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Concert Review: The Antlers and Phantogram Live at the Independent, San Francisco, May 1, 2010

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Phantogram's debut album Eyelid Movies is decent stab at indie electronica, and they work even better live.

You'd think the star of the show would be keyboardist/vocalist Sarah Barthel, whose wispy voice, skin-tight pants, and sensual dance moves added a healthy dose of sex appeal to the band's presentation. In fact, the real highlight of their set was their drum machine, whose pounding 808s got the jaded crowd moving. Guitarist/vocalist Josh Carter seemed awkward and slightly out of place, struggling to juggle singing, playing the guitar, and messing with the electronics. Dressed in an unassuming polo shirt, he came off more as an everyman compared to Barthel's gothic Louise Brooks.

Both of them busted out some overly dramatic and slightly cheesy moves, pointing to the audience and changing the lyrics to their songs to reflect the cocktail waitresses struggling through the crowd and dropping in references to San Francisco. Their set was short, concise, and sounded great. In fact, there were so many effects on their instruments and vocals that it was hard to tell if they were actually playing at times. All told, they were good live, and made an excellent case for their album.

The between-band music included Pink Floyd's "Interstellar Overdrive," which seemed fitting since the Antlers ambitious music owes at least something to Floyd. I had come to the show because I've been listening to the Antlers 2009 album Hospice since its release last summer, but have never been able to fully digest it. I hoped that seeing them live would help me understand what I was missing, and give me a better context for their songs.

They managed to sell out the 500-capacity Independent, but the crowd seemed oddly unprepared for their somber, delicate, heartbreaking music. The crowd was drunk and chatty, and after the booty-shaking thump of Phantogram seemed more ready to party that listen to someone pour their heart out. Which is exactly what singer Peter Silberman did for the next hour.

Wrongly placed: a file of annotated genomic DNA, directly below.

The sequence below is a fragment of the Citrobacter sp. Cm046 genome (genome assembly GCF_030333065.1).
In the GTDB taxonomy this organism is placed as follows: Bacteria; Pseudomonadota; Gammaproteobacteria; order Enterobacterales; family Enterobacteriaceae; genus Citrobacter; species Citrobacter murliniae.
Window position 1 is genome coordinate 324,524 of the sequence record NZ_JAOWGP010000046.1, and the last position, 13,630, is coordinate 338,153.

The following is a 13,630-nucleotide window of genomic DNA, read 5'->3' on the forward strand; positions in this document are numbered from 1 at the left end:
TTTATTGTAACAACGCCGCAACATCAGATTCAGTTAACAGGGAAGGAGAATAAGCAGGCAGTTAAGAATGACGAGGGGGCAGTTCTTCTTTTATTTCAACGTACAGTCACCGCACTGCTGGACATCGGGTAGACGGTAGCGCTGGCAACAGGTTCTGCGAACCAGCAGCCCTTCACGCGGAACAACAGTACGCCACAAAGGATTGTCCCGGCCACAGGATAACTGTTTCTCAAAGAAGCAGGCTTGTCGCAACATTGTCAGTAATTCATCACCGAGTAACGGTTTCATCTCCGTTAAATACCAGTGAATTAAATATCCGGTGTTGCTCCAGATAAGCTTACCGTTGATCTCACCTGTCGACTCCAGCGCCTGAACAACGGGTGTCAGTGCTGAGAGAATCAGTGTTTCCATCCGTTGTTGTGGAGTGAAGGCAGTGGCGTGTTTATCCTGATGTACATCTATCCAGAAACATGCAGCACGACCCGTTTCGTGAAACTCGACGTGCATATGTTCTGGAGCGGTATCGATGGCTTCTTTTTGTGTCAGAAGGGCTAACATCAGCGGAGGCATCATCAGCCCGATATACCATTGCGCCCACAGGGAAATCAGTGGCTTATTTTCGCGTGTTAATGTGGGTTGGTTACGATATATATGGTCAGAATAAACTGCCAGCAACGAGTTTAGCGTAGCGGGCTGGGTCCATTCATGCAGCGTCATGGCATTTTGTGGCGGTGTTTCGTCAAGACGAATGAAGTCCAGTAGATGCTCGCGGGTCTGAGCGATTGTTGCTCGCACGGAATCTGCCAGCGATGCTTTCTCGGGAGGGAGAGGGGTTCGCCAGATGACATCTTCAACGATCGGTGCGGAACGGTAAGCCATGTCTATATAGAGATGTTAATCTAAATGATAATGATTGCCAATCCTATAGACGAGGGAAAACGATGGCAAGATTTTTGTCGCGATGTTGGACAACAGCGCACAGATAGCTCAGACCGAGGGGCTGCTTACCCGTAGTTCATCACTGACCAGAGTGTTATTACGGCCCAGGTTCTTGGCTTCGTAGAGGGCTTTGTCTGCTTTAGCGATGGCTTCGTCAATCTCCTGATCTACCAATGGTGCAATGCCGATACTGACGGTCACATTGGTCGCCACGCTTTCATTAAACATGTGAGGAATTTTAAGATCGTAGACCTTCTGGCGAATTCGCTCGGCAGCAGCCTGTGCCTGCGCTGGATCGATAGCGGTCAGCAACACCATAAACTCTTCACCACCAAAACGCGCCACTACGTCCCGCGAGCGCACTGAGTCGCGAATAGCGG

The band, comprised of Peter on vocals, guitar, and keys, Michael Lerner on drums, and Darby Cicci on keyboards, managed to do an excellent job reproducing the nuances of the album live. Silberman's voice soared, reaching operatic highs as Lerner's drums crashed and Cicci's keyboards swelled. Songs like "Sylvia" and "Two" were presented with dynamism and drama, with the band sounding tight and yet still improvising.

Seeing the Antlers live confirmed what I suspected from their record: many of their songs get buried in atmospherics, and don't offer much actual song for the listener to grasp onto. There were several songs that didn't really congeal, and instead floated along in a sea of guitar effects, ominous keyboards, and falsetto vocals. I left the show after the band played "Two" but before the encore, feeling that forty-five minutes of their long instrumentals and quiet-loud dynamics were adequate for one evening. I was impressed by the Antlers as a live act, but more convinced than ever that they weren't for me. If Hospice has resonated with you, seeing the Antlers live will be a cathartic, emotional experience. As a casual listener, it wasn't enough to win me over.

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